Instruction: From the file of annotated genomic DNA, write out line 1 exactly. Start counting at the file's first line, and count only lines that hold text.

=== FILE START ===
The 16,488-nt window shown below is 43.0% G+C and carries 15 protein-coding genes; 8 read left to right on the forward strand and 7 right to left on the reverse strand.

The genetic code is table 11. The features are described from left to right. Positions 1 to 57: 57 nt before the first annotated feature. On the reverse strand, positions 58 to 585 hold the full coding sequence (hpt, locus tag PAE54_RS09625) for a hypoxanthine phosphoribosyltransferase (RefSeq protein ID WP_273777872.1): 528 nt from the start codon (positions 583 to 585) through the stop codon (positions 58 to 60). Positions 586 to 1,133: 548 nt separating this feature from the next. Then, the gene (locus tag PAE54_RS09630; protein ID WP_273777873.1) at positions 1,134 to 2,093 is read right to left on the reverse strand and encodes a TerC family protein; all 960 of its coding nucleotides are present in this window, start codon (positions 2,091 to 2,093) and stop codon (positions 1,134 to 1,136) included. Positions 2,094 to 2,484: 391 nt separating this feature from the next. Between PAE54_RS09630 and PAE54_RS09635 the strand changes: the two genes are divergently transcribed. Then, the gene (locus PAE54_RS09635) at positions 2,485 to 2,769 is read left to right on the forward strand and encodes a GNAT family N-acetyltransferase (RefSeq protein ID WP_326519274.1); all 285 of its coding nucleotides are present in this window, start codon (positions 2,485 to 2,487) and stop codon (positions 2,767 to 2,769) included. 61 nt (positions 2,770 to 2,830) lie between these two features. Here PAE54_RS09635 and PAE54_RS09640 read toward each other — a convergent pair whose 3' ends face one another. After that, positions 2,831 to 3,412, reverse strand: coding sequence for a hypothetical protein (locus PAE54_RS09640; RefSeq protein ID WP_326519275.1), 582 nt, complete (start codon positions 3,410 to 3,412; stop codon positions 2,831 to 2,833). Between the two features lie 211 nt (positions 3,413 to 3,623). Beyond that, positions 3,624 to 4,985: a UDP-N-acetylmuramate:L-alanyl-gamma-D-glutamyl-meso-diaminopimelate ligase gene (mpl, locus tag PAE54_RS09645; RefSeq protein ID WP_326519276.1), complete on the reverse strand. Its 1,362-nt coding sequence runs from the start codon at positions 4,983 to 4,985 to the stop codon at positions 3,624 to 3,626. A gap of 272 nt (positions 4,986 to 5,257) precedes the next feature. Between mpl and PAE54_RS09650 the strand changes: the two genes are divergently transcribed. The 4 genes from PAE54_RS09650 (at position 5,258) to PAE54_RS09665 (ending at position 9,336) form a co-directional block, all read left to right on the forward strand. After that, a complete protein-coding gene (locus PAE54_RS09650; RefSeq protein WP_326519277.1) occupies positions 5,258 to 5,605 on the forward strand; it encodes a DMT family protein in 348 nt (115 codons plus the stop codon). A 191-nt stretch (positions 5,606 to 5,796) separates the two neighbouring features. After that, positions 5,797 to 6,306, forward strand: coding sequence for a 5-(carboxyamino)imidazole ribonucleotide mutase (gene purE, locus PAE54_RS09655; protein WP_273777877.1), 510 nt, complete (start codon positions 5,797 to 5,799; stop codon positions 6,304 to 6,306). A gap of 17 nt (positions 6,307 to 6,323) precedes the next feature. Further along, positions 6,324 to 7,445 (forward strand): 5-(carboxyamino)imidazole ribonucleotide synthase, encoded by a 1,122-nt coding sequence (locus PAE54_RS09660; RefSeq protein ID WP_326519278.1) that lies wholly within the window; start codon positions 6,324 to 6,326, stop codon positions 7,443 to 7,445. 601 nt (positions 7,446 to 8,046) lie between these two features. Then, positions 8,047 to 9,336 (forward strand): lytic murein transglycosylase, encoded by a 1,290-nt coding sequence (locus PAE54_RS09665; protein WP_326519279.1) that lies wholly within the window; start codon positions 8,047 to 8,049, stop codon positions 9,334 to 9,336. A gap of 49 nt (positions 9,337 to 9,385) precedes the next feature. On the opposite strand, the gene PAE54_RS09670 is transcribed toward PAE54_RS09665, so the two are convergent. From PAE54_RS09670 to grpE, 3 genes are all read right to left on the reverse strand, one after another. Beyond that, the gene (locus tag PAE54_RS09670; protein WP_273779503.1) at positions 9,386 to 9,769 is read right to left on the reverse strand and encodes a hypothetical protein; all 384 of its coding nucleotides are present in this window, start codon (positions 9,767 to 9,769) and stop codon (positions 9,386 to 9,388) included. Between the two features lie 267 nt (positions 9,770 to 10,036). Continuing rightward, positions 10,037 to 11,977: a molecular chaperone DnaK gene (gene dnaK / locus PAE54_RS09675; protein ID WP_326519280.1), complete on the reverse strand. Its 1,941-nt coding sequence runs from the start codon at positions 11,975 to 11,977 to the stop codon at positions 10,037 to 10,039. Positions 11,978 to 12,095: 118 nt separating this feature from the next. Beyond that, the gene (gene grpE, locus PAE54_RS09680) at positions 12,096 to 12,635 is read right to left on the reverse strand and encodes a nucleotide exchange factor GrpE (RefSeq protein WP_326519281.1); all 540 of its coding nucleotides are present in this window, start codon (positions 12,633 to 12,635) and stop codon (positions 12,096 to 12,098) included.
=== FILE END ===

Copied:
The 16,488-nt window shown below is 43.0% G+C and carries 15 protein-coding genes; 8 read left to right on the forward strand and 7 right to left on the reverse strand.